The increased supply amount subsequently brought a devaluation in the beginning of April, when we see a -6.54% price change, which could potentially result in the increase of trading volume (4th chart) and borrow volume (5th chart) — when price went down, borrowers and traders can pay less (in USD) to hold DAI.
It’s hard to infer causality between the variables here, as they always influence and guide each other interchangeably in an economic system. However, one conclusion to draw is that they are an in-phase vibration and highly correlated.
DAI Price Fluctuation — are stablecoins really stable?
So after we saw that DAI price can be affected largely by users’ behaviors, the question above may hover in people’s minds. We will apply beta analysis and compare DAI with multiple stablecoins to measure the risks.
Back to definition, stablecoins, such as DAI, are cryptocurrencies that attempt to maintain their value relative to other assets. Example stablecoins which attempt to maintain a value of $1.00 USD include DAI, TrueUSD, USDCoin, Tether, Gemini Dollar. Here is a plot of prices for several stablecoins for the last 12 months (Data is collected from CoinMarketCap):
As can be seen from the table below, their prices all have means near $1.00 USD, with DAI being the closest by mean. Their variances are also small with USDC having the smallest:
Above we also attached statistics for ETH and BTC as the major coin for comparison. The variance are normalized by N-1.
Unlike the rest of the cryptocurrency market, stablecoins should not be subject to dramatic price swings. One measure of the volatility in stablecoin prices is its beta value relative to major cryptocurrency markets such as those for Bitcoin and Ethereum. Here is a table of betas for several major stablecoins relative to Bitcoin and Ethereum:
A token will have a beta coefficient of 1 with itself. It serves as a threshold for risk measurement in practice of stock market analysis:
- When beta >1, it means the stock is more volatile than the market benchmark (usually SP500 index for stock market). It can also be interpreted as sensitive to the market changes. For example, when the market fluctuates, the stock will be influenced largely and bring higher yield, as well as higher risk;
- When beta =1, they have the same level of volatility;
- When 0<beta <1, the stock is less likely affected by the market trend.
Usually stocks are positively correlated with the market, i.e. the beta coefficient are usually positive values. However, there are also cases when the value is negative, where stock’s price will go up when the market is at fall.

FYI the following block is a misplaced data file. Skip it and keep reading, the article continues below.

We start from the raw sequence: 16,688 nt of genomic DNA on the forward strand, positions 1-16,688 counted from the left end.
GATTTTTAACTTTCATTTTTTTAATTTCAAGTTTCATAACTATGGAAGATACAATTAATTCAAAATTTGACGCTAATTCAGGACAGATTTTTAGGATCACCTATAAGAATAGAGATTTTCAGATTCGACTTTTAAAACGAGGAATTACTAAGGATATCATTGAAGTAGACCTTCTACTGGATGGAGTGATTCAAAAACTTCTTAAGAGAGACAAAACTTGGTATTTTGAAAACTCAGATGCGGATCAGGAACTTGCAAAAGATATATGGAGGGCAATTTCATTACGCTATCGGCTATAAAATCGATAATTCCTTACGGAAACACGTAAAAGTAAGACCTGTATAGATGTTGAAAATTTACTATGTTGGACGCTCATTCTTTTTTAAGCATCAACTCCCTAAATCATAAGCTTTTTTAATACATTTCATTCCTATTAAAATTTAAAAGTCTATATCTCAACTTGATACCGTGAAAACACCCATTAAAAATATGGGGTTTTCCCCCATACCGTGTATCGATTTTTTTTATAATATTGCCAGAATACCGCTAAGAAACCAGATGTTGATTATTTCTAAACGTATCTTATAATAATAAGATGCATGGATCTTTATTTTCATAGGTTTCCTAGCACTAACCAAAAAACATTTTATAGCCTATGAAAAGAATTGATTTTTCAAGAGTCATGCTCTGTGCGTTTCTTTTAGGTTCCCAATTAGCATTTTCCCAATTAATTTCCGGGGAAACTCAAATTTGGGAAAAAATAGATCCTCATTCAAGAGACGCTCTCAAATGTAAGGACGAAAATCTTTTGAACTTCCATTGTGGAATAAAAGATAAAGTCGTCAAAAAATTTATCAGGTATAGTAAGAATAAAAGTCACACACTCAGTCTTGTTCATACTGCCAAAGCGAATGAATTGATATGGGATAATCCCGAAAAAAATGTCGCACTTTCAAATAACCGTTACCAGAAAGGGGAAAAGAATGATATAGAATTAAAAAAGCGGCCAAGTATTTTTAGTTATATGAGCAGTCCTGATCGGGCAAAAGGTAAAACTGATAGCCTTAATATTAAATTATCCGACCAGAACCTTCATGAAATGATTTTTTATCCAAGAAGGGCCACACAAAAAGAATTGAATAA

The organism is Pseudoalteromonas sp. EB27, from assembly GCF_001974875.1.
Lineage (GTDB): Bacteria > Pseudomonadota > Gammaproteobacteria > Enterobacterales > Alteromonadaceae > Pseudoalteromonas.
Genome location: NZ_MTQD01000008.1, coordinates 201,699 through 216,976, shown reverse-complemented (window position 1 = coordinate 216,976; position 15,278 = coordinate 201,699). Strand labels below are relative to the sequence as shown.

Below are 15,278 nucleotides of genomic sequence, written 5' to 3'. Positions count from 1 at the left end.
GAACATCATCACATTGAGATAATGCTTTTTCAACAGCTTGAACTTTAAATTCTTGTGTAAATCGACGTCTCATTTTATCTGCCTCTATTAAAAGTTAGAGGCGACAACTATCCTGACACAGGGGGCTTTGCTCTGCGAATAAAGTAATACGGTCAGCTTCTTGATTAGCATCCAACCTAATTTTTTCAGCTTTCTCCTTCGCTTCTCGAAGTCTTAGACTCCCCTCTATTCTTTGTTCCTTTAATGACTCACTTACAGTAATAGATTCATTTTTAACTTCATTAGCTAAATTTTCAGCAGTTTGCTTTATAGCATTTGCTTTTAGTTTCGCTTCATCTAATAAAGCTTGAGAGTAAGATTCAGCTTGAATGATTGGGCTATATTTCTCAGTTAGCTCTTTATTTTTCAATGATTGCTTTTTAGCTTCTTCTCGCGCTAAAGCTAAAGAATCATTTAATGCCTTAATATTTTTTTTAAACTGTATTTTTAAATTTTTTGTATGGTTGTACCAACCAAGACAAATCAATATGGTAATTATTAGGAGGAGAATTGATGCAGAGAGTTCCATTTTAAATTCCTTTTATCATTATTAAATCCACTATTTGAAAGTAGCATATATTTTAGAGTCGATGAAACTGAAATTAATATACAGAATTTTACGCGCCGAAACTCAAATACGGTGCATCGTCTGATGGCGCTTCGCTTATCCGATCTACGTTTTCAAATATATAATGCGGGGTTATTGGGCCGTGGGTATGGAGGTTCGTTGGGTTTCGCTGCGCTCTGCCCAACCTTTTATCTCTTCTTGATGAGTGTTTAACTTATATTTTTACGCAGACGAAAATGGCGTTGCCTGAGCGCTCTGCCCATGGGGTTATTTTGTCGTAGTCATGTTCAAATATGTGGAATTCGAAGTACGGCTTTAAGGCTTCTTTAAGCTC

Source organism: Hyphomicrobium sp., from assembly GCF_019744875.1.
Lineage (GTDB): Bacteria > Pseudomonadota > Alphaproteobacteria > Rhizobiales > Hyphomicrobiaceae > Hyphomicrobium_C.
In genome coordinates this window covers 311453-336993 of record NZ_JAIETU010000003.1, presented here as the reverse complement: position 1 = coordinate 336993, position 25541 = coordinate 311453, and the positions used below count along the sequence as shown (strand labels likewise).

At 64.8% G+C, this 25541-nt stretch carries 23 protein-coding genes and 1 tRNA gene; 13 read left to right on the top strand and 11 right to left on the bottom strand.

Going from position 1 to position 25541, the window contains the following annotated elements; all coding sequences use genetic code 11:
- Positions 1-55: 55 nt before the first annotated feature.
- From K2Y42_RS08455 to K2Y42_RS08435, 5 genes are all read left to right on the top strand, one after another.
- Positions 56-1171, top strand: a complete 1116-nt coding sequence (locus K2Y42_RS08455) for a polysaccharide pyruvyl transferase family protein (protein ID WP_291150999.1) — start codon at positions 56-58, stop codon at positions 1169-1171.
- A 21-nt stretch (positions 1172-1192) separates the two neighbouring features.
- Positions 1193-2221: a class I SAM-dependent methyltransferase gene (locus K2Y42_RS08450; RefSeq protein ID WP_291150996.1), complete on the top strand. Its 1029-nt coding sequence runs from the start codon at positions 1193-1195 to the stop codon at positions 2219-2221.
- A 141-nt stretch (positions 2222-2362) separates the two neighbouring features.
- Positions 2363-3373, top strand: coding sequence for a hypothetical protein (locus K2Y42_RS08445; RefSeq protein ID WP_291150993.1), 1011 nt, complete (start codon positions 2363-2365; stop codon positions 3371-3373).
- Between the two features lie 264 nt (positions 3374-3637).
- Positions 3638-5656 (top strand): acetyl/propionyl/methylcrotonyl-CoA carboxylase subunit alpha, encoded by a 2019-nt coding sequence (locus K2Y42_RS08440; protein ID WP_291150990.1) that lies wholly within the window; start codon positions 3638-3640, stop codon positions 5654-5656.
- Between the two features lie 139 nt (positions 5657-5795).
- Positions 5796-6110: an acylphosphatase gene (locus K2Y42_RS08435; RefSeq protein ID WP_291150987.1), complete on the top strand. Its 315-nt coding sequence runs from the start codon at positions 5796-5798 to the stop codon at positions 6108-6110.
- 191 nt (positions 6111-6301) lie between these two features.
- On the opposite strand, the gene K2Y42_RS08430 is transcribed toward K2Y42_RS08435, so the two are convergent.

For the 5 stablecoins above, we see that all of them have absolute values smaller than 0.1, which means they are all much more stable than ETH and BTC, and are unlikely to be affected by the cryptocurrency market trend. In appendix, we also attached a table of beta coefficients for other top coins, for comparison.
Among them, USDC and TUSD have the smallest values and show a negative correlation with ETH and BTC, this indicates that they serve as “storage” tokens to avoid risks when the market is unstable: when ETH/BTC market is going up, users are likely to sell TUSD/USDC to enter the market; when the market is at fall, users may swap their holdings for TUSD/USDC for asset preservation.
More from Alethio
Alethio’s DeFi dashboards now are refreshed and enriched with more protocols and metrics. We aim to grow the list continuously to serve as a unified data platform — contact us if your DeFi product wants to be included!
Disclaimer: Alethio has no preference or prejudice towards any of the projects mentioned above. The range of protocols discussed is limited and we will keep working on adding more in the list to achieve a more holistic view. Alethio has a strong commitment to staying neutral by providing facts and best judgments based on objective and/or verified information. This article should never be used as a guide for any malicious practice or trading suggestion.
Top Coins’ Beta Coefficients based on 60-day-window in 2017